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Old 03-24-2014, 12:09 PM
 
Location: Foot of the Rockies
87,083 posts, read 102,815,223 times
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Quote:
Originally Posted by rnc2mbfl View Post
What I find striking from Kotkin is his premise that people prefer single family homes and will only live in multifamily because they can't afford single family homes. This is certainly true for some but it is not true for all. I can afford a rather sizable single family home in the burbs but prefer to live in a small condo in a tower in a highly walkable area.
We are sorting ourselves in this country by state, by city and even by where one lives in each city or county based on what we want. The struggle comes when each of us envisions an infrastructure in support of what we want.
Count me among those who say that urban dwellers pay more than their fare share of property taxes because:
  1. Values tend to be higher on properties, leading to higher property taxes
  2. Infrastructure in support of an urban dwellers life is more highly shared and efficient.
  3. Urban areas are basically subsidizing suburban areas while suburbanites often complain about the very government structure that plays (and pays) to their advantage.
I'd ask Mr Kotkin: "Which is the more sustainable model?" and "Do we just continue to build what people want despite the fact that we, in total, can't afford to sustain it?"
Glad you told us how much money you have!

Are you single?
Do you have kids?
Are they in school?

Those are all issues that drive (no pun intended) people to the suburbs. Every "city" forum I have even been on here at CD has newcomers asking about the schools when they have kids. No one wants to send their kids to a crap school. Most people don't want their kids cooped up in a condo either. They'd like to have a yard for their kids to play in. You don't always have time to take them to a park and supervise them there. With a yard, you can supervise from your kitchen window.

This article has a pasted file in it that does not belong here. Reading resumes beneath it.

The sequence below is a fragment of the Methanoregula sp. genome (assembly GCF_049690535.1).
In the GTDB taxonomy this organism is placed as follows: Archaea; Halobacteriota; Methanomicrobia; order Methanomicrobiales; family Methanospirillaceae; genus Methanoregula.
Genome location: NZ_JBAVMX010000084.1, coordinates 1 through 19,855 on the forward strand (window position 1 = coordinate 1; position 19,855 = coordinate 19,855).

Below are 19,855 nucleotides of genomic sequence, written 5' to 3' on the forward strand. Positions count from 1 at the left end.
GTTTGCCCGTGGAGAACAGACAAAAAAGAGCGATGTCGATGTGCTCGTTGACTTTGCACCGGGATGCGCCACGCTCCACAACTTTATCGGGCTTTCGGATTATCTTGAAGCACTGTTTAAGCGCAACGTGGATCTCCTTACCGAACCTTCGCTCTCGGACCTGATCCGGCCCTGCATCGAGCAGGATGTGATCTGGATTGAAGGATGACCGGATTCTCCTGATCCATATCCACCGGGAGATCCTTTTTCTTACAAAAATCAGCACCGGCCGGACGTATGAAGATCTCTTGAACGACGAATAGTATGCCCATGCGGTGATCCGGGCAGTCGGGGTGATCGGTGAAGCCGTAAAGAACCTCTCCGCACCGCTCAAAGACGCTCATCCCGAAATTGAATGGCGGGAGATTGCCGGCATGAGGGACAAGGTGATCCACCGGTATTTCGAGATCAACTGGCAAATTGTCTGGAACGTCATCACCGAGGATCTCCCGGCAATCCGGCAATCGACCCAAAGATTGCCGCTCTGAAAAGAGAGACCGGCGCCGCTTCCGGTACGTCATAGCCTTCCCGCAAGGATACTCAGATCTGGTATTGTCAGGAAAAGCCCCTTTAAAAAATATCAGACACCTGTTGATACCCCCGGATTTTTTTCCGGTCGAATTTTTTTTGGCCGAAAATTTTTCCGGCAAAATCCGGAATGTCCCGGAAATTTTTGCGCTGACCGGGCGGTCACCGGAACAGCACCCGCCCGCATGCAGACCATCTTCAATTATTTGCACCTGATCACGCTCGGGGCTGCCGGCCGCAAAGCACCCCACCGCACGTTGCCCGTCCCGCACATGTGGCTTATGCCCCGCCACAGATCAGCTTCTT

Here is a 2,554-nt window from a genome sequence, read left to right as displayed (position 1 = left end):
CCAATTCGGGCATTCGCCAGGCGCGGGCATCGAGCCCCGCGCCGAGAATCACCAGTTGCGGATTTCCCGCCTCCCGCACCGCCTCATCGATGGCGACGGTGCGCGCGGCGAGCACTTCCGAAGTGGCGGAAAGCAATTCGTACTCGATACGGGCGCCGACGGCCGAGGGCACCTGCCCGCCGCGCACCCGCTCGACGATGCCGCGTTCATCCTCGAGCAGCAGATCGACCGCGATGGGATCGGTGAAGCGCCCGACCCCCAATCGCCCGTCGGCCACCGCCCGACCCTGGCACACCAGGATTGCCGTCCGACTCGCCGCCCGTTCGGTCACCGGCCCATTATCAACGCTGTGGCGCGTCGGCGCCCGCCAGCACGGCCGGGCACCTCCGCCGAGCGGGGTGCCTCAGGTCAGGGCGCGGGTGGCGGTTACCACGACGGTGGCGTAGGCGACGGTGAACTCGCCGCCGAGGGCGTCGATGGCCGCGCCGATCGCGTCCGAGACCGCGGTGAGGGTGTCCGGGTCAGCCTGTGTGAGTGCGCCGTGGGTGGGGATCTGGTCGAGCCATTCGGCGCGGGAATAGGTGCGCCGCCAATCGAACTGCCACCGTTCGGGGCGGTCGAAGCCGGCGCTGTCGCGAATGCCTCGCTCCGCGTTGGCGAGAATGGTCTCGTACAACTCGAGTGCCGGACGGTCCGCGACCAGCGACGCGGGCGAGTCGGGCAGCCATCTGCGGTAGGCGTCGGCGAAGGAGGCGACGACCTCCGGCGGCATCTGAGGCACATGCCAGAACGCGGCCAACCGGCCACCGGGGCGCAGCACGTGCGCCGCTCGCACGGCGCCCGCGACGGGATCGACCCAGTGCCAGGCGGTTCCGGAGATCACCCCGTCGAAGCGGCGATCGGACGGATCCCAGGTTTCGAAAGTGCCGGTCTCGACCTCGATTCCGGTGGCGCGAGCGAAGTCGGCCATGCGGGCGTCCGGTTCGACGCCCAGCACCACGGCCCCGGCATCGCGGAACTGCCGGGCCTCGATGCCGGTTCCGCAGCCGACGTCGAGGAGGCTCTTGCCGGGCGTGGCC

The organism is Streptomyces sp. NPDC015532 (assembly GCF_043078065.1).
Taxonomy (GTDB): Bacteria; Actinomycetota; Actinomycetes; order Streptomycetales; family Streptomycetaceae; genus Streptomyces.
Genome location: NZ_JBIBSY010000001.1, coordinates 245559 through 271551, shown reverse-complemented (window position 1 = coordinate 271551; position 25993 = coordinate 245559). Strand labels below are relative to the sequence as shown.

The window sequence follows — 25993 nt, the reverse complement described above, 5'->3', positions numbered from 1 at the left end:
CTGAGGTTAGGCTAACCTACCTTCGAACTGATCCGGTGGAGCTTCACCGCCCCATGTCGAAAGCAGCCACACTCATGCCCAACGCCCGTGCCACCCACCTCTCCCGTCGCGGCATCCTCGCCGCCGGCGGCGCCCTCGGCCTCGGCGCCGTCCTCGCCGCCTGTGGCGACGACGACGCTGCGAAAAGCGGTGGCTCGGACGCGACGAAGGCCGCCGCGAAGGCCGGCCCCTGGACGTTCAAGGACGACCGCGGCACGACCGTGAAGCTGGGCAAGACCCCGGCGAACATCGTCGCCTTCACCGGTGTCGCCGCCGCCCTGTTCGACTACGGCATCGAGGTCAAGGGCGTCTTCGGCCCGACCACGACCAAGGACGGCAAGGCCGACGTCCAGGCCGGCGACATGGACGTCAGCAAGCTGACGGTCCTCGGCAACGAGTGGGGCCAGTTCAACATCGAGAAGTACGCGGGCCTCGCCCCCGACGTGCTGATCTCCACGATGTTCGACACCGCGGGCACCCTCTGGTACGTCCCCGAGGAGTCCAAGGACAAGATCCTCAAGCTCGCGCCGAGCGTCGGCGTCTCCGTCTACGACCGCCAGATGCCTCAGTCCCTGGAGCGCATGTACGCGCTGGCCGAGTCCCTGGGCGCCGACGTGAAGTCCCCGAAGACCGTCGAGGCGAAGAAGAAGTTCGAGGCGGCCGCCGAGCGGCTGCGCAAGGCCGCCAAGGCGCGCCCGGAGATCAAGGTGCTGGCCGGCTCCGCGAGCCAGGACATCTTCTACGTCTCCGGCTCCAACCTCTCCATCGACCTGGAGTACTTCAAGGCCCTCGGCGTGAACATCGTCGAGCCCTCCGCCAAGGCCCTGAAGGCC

Yesterday we were down in Denver. We saw some new condos being built on a former factory site. The view was not exactly exhilarating. I told DH the people that buy/rent these places must be crazy to think that's so great. That's what legalizing marijuana will do, LOL!

This subsidization has been discussed many times before. It's a two way street.
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Old 03-24-2014, 12:12 PM
 
Location: North Idaho
2,177 posts, read 2,096,781 times
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Quote:
Originally Posted by wburg View Post
First it might be helpful to provide some numbers demonstrating that people are leaving those states, rather than having us accept that it's a true statement without evidence?
I don't know about all the states in the northeast, but it's clear that the trend for quite a few years has been a net migration from California. Here's one source:

Restless America: state-to-state migration in 2012 | vizynary

Quote:
Originally Posted by never-more View Post
Reading any thread from those forums, you will notice a general theme that one of the push factors is high housing prices, specifically single-family housing. Now, many of these areas also have implemented strategies aimed at curtailing urban sprawl. So are smart growth plans pushing people trying to pursue the idealistic 'American dream' of a suburban home and cars away from these areas? Of course, there is other factors such as taxes, but we're focusing on this single issue.